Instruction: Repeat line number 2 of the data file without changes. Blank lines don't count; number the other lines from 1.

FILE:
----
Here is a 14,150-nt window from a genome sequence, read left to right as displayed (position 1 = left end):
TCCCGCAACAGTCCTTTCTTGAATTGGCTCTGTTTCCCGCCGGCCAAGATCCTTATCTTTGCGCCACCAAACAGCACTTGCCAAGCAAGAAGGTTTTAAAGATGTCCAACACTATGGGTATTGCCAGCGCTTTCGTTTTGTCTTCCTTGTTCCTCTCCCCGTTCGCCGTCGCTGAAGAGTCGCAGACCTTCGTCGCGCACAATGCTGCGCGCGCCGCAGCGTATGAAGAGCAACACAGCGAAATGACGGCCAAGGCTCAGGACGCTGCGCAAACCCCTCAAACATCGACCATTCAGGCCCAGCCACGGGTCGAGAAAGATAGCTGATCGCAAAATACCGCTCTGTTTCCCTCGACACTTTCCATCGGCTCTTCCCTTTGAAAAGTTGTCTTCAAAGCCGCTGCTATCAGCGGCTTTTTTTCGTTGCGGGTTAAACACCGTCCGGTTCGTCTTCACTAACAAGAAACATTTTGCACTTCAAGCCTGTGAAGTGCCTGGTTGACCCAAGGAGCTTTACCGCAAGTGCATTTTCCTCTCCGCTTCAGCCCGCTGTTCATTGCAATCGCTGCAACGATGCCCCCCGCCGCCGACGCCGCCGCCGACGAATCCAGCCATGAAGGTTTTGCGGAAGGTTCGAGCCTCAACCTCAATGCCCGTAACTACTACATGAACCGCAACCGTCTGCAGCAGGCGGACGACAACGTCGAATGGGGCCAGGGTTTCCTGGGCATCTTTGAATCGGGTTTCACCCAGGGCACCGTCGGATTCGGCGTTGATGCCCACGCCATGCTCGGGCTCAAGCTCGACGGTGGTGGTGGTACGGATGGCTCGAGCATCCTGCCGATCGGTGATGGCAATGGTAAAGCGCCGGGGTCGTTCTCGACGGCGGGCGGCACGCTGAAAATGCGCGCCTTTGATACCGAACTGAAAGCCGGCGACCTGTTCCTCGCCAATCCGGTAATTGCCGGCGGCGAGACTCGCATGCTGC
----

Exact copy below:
TCCCGCAACAGTCCTTTCTTGAATTGGCTCTGTTTCCCGCCGGCCAAGATCCTTATCTTTGCGCCACCAAACAGCACTTGCCAAGCAAGAAGGTTTTAAAGATGTCCAACACTATGGGTATTGCCAGCGCTTTCGTTTTGTCTTCCTTGTTCCTCTCCCCGTTCGCCGTCGCTGAAGAGTCGCAGACCTTCGTCGCGCACAATGCTGCGCGCGCCGCAGCGTATGAAGAGCAACACAGCGAAATGACGGCCAAGGCTCAGGACGCTGCGCAAACCCCTCAAACATCGACCATTCAGGCCCAGCCACGGGTCGAGAAAGATAGCTGATCGCAAAATACCGCTCTGTTTCCCTCGACACTTTCCATCGGCTCTTCCCTTTGAAAAGTTGTCTTCAAAGCCGCTGCTATCAGCGGCTTTTTTTCGTTGCGGGTTAAACACCGTCCGGTTCGTCTTCACTAACAAGAAACATTTTGCACTTCAAGCCTGTGAAGTGCCTGGTTGACCCAAGGAGCTTTACCGCAAGTGCATTTTCCTCTCCGCTTCAGCCCGCTGTTCATTGCAATCGCTGCAACGATGCCCCCCGCCGCCGACGCCGCCGCCGACGAATCCAGCCATGAAGGTTTTGCGGAAGGTTCGAGCCTCAACCTCAATGCCCGTAACTACTACATGAACCGCAACCGTCTGCAGCAGGCGGACGACAACGTCGAATGGGGCCAGGGTTTCCTGGGCATCTTTGAATCGGGTTTCACCCAGGGCACCGTCGGATTCGGCGTTGATGCCCACGCCATGCTCGGGCTCAAGCTCGACGGTGGTGGTGGTACGGATGGCTCGAGCATCCTGCCGATCGGTGATGGCAATGGTAAAGCGCCGGGGTCGTTCTCGACGGCGGGCGGCACGCTGAAAATGCGCGCCTTTGATACCGAACTGAAAGCCGGCGACCTGTTCCTCGCCAATCCGGTAATTGCCGGCGGCGAGACTCGCATGCTGC